In addition to following the design recipe, we would like you to observe basic style guidelines for your programs. Not observing these very basic guidelines leads to unreadable code and to loss of points.
"ball-tests" (run-tests ball-tests)
Use help functions to clarify your intentions in a piece of code. That messy junk you just wrote in your function must have had some purpose. Turn it into a help function so you can document its purpose, and give it independent tests.
Short is good. Long is bad. Period.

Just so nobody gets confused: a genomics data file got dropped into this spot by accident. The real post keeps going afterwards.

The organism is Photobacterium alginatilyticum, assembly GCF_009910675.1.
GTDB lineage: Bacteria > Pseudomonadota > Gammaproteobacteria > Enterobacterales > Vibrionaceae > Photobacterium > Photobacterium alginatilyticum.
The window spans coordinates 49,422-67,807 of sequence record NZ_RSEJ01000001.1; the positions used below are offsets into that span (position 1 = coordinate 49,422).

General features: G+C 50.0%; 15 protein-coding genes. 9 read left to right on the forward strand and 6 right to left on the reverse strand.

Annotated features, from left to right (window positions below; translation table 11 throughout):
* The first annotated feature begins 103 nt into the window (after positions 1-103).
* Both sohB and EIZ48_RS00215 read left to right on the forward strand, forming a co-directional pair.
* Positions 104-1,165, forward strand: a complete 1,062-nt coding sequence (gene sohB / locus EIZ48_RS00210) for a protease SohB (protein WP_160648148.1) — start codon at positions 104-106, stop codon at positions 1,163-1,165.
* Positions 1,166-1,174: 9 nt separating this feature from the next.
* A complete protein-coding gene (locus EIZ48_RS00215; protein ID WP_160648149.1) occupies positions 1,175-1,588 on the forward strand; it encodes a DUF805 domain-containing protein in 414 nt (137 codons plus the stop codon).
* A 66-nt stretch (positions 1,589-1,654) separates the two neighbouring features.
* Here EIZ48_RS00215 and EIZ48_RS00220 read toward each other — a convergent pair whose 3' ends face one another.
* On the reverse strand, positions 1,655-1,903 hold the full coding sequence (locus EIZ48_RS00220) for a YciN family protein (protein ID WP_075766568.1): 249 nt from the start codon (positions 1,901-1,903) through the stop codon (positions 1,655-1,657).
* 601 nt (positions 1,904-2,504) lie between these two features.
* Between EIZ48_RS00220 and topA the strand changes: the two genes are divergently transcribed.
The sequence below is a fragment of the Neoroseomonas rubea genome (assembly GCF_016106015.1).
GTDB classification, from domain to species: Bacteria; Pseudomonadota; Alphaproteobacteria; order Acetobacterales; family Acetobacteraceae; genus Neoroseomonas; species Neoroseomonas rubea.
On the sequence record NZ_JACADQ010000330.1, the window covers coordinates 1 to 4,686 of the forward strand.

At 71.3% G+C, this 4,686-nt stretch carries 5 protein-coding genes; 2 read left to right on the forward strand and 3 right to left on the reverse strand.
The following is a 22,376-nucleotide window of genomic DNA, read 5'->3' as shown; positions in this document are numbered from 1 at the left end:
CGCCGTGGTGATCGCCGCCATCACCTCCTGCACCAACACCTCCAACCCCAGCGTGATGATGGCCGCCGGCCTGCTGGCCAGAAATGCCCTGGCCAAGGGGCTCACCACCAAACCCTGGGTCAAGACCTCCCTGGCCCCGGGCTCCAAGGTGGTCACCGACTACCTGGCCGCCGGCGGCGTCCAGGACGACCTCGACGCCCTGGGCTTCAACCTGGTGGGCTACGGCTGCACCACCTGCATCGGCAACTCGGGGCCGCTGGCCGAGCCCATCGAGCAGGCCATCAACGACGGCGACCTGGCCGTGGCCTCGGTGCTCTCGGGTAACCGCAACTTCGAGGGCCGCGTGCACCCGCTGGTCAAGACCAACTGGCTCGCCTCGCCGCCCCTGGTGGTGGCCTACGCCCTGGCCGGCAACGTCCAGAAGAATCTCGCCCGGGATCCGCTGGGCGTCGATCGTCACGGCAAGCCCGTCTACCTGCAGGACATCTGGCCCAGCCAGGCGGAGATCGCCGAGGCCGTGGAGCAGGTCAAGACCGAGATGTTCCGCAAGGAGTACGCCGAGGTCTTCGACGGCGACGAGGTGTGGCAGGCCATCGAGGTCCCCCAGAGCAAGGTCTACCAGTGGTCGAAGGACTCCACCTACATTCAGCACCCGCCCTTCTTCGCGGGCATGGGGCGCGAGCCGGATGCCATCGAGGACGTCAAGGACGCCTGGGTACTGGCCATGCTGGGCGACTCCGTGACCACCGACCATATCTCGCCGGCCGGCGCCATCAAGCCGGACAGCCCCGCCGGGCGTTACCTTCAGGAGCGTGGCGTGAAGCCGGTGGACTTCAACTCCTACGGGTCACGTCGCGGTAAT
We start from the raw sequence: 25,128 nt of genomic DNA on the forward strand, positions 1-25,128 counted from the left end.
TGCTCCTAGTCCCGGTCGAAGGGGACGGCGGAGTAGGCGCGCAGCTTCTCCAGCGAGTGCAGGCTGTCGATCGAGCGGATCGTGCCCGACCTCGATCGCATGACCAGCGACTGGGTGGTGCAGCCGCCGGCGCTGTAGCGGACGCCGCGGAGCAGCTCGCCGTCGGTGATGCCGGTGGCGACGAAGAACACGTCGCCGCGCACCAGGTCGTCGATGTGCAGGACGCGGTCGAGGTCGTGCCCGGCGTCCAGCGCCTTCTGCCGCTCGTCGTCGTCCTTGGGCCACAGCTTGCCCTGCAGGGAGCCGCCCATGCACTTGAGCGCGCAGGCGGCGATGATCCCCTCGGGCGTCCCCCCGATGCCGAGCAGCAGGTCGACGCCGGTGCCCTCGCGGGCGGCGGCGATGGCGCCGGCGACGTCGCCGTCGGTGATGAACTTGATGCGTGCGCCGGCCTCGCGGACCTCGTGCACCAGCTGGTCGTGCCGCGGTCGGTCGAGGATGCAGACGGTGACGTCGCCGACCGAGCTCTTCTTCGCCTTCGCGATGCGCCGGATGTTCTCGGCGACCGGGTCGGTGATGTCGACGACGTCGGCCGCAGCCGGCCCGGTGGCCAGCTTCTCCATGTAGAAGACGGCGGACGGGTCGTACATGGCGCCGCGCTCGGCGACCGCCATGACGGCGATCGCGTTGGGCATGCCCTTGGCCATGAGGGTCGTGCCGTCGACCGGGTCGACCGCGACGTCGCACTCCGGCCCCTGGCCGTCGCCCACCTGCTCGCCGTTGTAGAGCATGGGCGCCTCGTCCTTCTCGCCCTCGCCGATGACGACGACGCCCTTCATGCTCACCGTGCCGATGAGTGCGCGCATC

Here are two radically different versions of the same function.
; ball-after-tick : Ball -> Ball (define (ball-after-tick b) (cond [(and (<= YUP (where b) YLO) (or (<= (ball-x b) XWALL (+ (ball-x b) (ball-dx b))) (>= (ball-x b) XWALL (+ (ball-x b) (ball-dx b))))) (make-ball (- (* 2 XWALL) (ball-x (straight b 1.))) (ball-y (straight b 1.)) (- (ball-dx (straight b 1.))) (ball-dy (straight b 1.)))] [else (straight b 1.)]))
; ball-after-tick : Ball -> Ball (define (ball-after-tick b) (cond [(would-hit-wall? b) (ball-at-wall-reversed b)] [else (ball-after-straight-move b 1.)]))
Both always return the same answer. But which one do you understand immediately? Which programming style makes sense? Which solution will lose points in the next code walk?
In general, we use the following conventions:
Sometimes I'll use plural names or abbreviations for lists, such as
Last modified: Wed Jul 31 11:53:55 -0400 2013